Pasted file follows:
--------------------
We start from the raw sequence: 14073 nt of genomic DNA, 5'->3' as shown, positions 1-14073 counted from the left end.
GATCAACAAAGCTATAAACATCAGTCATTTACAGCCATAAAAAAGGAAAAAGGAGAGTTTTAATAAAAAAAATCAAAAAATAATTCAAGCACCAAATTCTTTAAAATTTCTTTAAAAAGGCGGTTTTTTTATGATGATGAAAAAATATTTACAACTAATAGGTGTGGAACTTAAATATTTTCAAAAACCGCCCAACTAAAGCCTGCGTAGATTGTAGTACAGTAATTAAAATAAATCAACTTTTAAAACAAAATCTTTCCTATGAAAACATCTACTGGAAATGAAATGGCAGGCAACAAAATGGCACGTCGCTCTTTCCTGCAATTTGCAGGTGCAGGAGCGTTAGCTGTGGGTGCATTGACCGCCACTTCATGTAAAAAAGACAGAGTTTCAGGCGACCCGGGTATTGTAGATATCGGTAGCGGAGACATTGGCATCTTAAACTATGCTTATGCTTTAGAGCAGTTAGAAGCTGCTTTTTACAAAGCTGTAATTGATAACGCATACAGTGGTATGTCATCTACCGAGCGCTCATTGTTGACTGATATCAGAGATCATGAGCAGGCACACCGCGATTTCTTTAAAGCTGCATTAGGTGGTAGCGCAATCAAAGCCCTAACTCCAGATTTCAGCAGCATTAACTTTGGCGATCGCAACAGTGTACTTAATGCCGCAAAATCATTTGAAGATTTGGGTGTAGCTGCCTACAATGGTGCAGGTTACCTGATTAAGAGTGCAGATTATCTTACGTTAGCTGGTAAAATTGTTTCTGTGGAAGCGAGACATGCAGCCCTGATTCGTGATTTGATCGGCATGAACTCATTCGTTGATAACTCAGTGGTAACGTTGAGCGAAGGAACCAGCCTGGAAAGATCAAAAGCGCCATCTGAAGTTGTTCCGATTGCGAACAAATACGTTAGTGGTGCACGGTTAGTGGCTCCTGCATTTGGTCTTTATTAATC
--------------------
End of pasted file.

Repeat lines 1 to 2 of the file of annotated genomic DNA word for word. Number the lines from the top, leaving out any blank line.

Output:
We start from the raw sequence: 14073 nt of genomic DNA, 5'->3' as shown, positions 1-14073 counted from the left end.
GATCAACAAAGCTATAAACATCAGTCATTTACAGCCATAAAAAAGGAAAAAGGAGAGTTTTAATAAAAAAAATCAAAAAATAATTCAAGCACCAAATTCTTTAAAATTTCTTTAAAAAGGCGGTTTTTTTATGATGATGAAAAAATATTTACAACTAATAGGTGTGGAACTTAAATATTTTCAAAAACCGCCCAACTAAAGCCTGCGTAGATTGTAGTACAGTAATTAAAATAAATCAACTTTTAAAACAAAATCTTTCCTATGAAAACATCTACTGGAAATGAAATGGCAGGCAACAAAATGGCACGTCGCTCTTTCCTGCAATTTGCAGGTGCAGGAGCGTTAGCTGTGGGTGCATTGACCGCCACTTCATGTAAAAAAGACAGAGTTTCAGGCGACCCGGGTATTGTAGATATCGGTAGCGGAGACATTGGCATCTTAAACTATGCTTATGCTTTAGAGCAGTTAGAAGCTGCTTTTTACAAAGCTGTAATTGATAACGCATACAGTGGTATGTCATCTACCGAGCGCTCATTGTTGACTGATATCAGAGATCATGAGCAGGCACACCGCGATTTCTTTAAAGCTGCATTAGGTGGTAGCGCAATCAAAGCCCTAACTCCAGATTTCAGCAGCATTAACTTTGGCGATCGCAACAGTGTACTTAATGCCGCAAAATCATTTGAAGATTTGGGTGTAGCTGCCTACAATGGTGCAGGTTACCTGATTAAGAGTGCAGATTATCTTACGTTAGCTGGTAAAATTGTTTCTGTGGAAGCGAGACATGCAGCCCTGATTCGTGATTTGATCGGCATGAACTCATTCGTTGATAACTCAGTGGTAACGTTGAGCGAAGGAACCAGCCTGGAAAGATCAAAAGCGCCATCTGAAGTTGTTCCGATTGCGAACAAATACGTTAGTGGTGCACGGTTAGTGGCTCCTGCATTTGGTCTTTATTAATC